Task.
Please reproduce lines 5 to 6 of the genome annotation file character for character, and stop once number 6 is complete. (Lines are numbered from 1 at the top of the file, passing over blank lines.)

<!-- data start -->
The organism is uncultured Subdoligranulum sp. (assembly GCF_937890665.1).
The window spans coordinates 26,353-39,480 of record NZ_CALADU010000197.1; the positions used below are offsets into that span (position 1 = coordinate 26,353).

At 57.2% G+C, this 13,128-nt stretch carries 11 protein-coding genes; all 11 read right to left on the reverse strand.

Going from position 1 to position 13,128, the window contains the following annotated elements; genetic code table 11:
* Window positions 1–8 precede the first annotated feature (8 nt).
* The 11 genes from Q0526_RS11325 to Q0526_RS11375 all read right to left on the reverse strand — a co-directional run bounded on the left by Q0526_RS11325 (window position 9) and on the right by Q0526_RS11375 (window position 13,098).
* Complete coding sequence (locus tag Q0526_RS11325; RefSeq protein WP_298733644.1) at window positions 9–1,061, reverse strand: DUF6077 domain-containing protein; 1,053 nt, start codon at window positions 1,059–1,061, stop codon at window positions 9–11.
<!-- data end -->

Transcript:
* Window positions 1–8 precede the first annotated feature (8 nt).
* The 11 genes from Q0526_RS11325 to Q0526_RS11375 all read right to left on the reverse strand — a co-directional run bounded on the left by Q0526_RS11325 (window position 9) and on the right by Q0526_RS11375 (window position 13,098).